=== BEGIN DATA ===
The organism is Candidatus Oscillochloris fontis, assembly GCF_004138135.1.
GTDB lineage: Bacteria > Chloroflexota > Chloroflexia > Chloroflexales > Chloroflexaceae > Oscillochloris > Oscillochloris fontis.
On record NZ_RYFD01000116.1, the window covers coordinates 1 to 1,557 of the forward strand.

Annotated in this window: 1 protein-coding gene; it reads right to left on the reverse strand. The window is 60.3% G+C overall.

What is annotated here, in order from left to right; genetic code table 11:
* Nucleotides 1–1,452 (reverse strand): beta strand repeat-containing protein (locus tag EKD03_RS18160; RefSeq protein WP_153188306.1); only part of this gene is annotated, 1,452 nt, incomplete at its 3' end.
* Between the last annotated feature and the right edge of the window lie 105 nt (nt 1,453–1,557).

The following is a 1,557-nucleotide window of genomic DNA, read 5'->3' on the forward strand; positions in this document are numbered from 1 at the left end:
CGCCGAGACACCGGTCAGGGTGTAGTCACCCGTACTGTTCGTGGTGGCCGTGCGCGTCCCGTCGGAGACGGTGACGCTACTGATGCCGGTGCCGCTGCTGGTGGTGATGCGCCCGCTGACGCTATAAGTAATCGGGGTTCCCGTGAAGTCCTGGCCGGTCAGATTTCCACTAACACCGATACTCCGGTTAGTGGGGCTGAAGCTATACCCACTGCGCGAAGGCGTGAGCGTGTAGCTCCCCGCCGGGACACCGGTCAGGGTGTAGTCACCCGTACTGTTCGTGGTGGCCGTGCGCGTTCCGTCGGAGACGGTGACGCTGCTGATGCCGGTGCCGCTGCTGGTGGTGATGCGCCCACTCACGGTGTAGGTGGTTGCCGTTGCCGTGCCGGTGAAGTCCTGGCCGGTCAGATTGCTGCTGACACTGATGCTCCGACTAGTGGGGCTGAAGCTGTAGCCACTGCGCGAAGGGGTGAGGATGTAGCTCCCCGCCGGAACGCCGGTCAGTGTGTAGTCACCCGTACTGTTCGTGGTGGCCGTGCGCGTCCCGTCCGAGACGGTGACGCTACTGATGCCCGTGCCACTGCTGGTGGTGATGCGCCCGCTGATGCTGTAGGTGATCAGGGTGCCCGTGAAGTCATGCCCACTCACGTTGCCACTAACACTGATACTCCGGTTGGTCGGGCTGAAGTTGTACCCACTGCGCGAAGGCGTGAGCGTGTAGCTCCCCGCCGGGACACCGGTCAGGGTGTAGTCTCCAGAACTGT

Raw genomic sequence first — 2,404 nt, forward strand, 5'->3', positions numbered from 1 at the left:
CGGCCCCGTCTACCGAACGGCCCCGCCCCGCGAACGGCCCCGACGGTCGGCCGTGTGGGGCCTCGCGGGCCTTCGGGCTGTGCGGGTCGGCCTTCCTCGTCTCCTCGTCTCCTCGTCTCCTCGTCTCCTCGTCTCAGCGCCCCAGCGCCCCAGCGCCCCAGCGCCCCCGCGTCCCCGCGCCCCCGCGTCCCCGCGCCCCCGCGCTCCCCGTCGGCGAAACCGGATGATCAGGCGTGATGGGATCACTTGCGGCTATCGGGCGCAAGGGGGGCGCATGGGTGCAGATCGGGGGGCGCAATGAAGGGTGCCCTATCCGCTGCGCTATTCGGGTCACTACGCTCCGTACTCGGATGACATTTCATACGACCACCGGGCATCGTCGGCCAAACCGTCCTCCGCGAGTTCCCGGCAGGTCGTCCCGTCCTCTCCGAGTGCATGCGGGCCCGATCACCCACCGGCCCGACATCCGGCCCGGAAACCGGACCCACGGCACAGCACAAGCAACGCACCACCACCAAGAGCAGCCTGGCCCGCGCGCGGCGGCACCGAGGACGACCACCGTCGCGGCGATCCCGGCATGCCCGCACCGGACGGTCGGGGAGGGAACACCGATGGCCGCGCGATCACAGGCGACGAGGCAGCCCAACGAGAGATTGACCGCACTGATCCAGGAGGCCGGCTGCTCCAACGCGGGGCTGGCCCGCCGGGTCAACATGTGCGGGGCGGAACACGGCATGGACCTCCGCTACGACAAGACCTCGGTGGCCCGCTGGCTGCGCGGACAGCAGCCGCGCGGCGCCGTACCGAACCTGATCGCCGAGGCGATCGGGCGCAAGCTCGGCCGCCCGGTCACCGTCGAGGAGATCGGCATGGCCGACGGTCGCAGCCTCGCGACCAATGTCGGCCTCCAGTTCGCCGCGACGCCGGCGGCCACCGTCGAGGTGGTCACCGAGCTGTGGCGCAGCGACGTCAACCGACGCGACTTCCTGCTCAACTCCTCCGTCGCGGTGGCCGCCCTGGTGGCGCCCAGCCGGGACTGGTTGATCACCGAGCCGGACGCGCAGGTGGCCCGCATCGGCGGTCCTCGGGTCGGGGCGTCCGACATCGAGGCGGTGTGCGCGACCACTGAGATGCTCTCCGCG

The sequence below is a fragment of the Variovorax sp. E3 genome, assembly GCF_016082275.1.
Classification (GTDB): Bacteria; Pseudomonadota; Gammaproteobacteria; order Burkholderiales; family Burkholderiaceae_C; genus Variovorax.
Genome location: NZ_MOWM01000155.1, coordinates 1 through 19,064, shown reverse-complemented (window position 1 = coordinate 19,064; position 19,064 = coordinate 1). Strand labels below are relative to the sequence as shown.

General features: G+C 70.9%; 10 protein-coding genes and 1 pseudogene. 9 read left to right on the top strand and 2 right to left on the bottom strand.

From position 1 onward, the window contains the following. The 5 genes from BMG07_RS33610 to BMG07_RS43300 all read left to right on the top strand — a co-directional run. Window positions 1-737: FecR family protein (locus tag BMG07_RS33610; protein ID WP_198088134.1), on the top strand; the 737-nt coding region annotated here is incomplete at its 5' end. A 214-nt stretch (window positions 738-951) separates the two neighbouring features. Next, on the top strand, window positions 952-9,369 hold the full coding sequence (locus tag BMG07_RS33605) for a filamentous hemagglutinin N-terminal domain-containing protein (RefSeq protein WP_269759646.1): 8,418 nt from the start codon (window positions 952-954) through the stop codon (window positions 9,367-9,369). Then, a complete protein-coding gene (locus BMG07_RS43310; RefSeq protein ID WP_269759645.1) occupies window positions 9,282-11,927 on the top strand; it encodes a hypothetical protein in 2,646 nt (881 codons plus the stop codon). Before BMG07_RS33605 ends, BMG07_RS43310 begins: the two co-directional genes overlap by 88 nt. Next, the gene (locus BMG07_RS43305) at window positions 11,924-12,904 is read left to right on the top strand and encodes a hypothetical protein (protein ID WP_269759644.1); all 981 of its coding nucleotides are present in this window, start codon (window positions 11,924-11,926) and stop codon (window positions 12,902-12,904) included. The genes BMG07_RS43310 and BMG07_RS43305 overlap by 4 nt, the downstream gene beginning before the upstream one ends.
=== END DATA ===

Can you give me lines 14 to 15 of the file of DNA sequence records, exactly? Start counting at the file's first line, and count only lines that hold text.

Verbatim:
Genome location: NZ_MOWM01000155.1, coordinates 1 through 19,064, shown reverse-complemented (window position 1 = coordinate 19,064; position 19,064 = coordinate 1). Strand labels below are relative to the sequence as shown.

General features: G+C 70.9%; 10 protein-coding genes and 1 pseudogene. 9 read left to right on the top strand and 2 right to left on the bottom strand.